There is a commentary for “Cat Scratch Fever” with Schiff, Abrams, Kelly, Goldreyer, and writer Gregory Thompson. They dish the backstory to this episode and how the network wanted a new female character introduced.
Also included is a commentary for “Drive Me Crazy” by Schiff, Bartilson, actress Miriam Flynn, Martin, actor Chris Hogan, and Kelly. This was the first episode that aired on the WB network and executives felt that the family had to be re-introduced for new viewers.
There is a commentary for “Henry’s Been Working for the Drug Squad” with Martin, Kelly, Hogan, Goldreyer, Flynn, and Bartilson. They talk about the genesis of the episode and joke and offer many filming anecdotes.
Season Three, disc two starts off with a commentary for “Claudia in Disguise (with Glasses) by Thompson, Abrams, Goldreyer, Kelly, and Schiff. They talk about the writing of the episode and how they pick the right scripts.
Also included is a commentary for “Tonight’s the Night” with Bartilson, Schiff, Thompson, Abrams, Goldreyer and Martin. They talk about how Lily is the focus on this episode.
Season Four, disc one features a commentary for “Your Father Should Know: Part 1” with Schiff, Martin, Kelly, and actor Donal Logue. They talk about how this episode was shot months before it actually aired because they switched from Fox to the WB. Logue cracks some funny jokes and enlivens this track greatly.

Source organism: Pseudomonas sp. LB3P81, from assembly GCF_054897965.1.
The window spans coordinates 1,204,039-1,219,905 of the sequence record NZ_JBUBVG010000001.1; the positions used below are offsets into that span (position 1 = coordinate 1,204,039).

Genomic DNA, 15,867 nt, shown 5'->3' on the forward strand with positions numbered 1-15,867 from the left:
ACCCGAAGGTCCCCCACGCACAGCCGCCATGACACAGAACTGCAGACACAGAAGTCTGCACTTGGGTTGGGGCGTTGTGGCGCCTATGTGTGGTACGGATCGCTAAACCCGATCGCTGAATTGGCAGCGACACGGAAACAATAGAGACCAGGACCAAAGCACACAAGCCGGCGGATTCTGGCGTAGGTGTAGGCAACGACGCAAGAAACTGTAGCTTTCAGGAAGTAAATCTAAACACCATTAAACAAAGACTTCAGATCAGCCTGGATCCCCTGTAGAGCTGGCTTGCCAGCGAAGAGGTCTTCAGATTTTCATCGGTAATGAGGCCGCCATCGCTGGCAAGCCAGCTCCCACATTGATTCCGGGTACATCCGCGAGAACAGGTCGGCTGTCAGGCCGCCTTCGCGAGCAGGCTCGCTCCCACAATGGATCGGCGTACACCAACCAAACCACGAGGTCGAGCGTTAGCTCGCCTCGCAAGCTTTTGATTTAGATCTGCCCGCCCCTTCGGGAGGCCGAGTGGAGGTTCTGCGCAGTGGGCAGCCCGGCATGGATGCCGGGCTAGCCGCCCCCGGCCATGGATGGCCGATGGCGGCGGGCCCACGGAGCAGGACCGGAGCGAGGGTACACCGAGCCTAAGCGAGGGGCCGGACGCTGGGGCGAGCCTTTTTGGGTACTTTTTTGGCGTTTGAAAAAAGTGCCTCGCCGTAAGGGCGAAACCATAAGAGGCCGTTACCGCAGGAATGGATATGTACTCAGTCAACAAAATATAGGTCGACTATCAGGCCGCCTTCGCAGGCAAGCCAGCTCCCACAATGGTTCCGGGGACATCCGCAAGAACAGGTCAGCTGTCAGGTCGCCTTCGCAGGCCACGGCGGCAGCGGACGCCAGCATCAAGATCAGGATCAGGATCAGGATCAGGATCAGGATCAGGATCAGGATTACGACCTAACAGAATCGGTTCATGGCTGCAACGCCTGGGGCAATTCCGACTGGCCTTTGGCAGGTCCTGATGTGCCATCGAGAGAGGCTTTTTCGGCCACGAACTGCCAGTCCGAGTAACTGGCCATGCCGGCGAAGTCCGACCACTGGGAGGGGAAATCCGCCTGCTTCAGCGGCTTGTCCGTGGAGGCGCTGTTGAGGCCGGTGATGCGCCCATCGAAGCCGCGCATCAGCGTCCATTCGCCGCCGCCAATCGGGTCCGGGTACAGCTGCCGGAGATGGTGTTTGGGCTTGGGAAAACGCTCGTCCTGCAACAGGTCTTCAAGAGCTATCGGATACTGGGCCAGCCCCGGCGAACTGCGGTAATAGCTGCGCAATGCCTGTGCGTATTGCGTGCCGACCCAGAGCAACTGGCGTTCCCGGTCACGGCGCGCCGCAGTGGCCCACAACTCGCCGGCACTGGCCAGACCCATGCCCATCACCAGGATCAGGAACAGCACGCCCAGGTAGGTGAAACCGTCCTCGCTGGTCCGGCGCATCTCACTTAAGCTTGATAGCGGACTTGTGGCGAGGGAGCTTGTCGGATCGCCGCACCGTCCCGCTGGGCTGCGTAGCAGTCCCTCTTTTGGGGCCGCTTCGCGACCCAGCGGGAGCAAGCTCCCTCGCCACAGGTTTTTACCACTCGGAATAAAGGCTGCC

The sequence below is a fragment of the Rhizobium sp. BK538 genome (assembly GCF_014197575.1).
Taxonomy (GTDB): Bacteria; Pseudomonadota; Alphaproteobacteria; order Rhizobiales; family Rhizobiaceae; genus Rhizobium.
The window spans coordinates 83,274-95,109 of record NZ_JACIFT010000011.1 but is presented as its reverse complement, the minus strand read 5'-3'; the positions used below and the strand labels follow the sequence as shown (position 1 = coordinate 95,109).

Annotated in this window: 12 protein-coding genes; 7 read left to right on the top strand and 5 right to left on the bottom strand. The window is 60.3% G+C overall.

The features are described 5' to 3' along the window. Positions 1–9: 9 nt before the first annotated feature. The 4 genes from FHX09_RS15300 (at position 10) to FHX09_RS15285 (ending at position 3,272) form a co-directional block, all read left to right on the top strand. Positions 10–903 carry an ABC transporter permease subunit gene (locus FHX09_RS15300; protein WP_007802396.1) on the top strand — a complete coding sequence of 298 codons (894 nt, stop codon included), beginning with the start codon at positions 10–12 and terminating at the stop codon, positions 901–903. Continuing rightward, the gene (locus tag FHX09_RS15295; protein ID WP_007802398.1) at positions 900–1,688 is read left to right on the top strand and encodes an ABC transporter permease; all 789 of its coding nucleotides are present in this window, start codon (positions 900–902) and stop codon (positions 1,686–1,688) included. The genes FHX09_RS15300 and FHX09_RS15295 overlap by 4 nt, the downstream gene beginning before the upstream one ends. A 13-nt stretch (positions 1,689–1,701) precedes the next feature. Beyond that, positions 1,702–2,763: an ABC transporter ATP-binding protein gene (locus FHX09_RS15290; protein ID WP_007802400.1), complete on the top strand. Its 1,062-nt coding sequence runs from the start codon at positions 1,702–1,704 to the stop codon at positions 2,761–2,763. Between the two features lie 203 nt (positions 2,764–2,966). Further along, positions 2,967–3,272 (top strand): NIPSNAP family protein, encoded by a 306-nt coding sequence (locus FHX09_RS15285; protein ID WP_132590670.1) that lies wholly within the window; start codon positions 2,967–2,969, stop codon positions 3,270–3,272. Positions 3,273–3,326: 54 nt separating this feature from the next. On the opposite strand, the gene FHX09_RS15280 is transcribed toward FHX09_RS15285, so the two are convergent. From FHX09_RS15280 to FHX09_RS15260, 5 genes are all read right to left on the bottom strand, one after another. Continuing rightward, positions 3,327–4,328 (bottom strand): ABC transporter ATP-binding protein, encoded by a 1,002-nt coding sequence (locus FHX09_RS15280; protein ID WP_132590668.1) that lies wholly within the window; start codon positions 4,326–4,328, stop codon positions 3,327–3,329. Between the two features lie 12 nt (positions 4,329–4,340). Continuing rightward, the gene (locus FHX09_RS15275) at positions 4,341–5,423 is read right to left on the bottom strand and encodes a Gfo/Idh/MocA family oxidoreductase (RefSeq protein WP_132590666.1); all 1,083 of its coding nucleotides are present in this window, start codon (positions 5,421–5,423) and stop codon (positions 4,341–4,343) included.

Also included is a commentary for “Pay You Back with Interest” with Schiff and Martin. They talk about Kevin Corrigan’s dislike of his character driving an SUV and how they stuck him with a clunker in this episode. They also point out continuity errors.
Season Four, disc two includes a commentary for “Communication Breakdown” by actor Griffin Frazen, Schiff, Martin, and Kelly. They talk about the episode’s prevailing theme of lack of communication between the characters.
Season Four, disc three features a commentary for “I Think We’re Alone Now” by Schiff, actor Bret Harrison, Bartilson, Kelly, and writer Erica Rivinoja. Harrison provides some good, dry humor while Bartilson acts wacky on this sometimes chaotic track.
Season Four, disc four includes a commentary for “Space Camp Oddity” with Bartilson, Kelly, Rivinoja, Schiff, Harrison, and Martin. They explain why Claudia’s voice is so hoarse and crack jokes with each other. They also talk about working with guest star Mila Kunis.